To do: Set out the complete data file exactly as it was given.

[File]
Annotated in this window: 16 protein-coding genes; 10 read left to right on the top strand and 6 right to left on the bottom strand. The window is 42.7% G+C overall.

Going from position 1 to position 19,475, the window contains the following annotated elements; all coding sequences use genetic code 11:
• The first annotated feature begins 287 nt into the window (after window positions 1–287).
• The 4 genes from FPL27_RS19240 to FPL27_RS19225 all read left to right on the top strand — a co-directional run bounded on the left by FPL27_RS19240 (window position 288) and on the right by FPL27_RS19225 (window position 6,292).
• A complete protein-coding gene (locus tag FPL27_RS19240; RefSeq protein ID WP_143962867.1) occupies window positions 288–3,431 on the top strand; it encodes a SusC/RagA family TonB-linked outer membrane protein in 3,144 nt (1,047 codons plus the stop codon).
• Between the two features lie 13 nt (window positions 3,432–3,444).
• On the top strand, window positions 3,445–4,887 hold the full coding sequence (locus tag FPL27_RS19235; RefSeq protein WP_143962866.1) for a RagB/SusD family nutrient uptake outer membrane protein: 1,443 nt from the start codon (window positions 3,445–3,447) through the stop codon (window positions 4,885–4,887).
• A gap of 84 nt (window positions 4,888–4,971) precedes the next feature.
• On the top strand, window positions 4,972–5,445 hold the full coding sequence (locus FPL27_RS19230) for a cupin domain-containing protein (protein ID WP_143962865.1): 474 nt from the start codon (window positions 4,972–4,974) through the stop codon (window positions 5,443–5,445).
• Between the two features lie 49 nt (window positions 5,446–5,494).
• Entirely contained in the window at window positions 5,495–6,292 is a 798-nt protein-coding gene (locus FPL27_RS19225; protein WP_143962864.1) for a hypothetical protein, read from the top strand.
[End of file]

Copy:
Annotated in this window: 16 protein-coding genes; 10 read left to right on the top strand and 6 right to left on the bottom strand. The window is 42.7% G+C overall.

Going from position 1 to position 19,475, the window contains the following annotated elements; all coding sequences use genetic code 11:
• The first annotated feature begins 287 nt into the window (after window positions 1–287).
• The 4 genes from FPL27_RS19240 to FPL27_RS19225 all read left to right on the top strand — a co-directional run bounded on the left by FPL27_RS19240 (window position 288) and on the right by FPL27_RS19225 (window position 6,292).
• A complete protein-coding gene (locus tag FPL27_RS19240; RefSeq protein ID WP_143962867.1) occupies window positions 288–3,431 on the top strand; it encodes a SusC/RagA family TonB-linked outer membrane protein in 3,144 nt (1,047 codons plus the stop codon).
• Between the two features lie 13 nt (window positions 3,432–3,444).
• On the top strand, window positions 3,445–4,887 hold the full coding sequence (locus tag FPL27_RS19235; RefSeq protein WP_143962866.1) for a RagB/SusD family nutrient uptake outer membrane protein: 1,443 nt from the start codon (window positions 3,445–3,447) through the stop codon (window positions 4,885–4,887).
• A gap of 84 nt (window positions 4,888–4,971) precedes the next feature.
• On the top strand, window positions 4,972–5,445 hold the full coding sequence (locus FPL27_RS19230) for a cupin domain-containing protein (protein ID WP_143962865.1): 474 nt from the start codon (window positions 4,972–4,974) through the stop codon (window positions 5,443–5,445).
• Between the two features lie 49 nt (window positions 5,446–5,494).
• Entirely contained in the window at window positions 5,495–6,292 is a 798-nt protein-coding gene (locus FPL27_RS19225; protein WP_143962864.1) for a hypothetical protein, read from the top strand.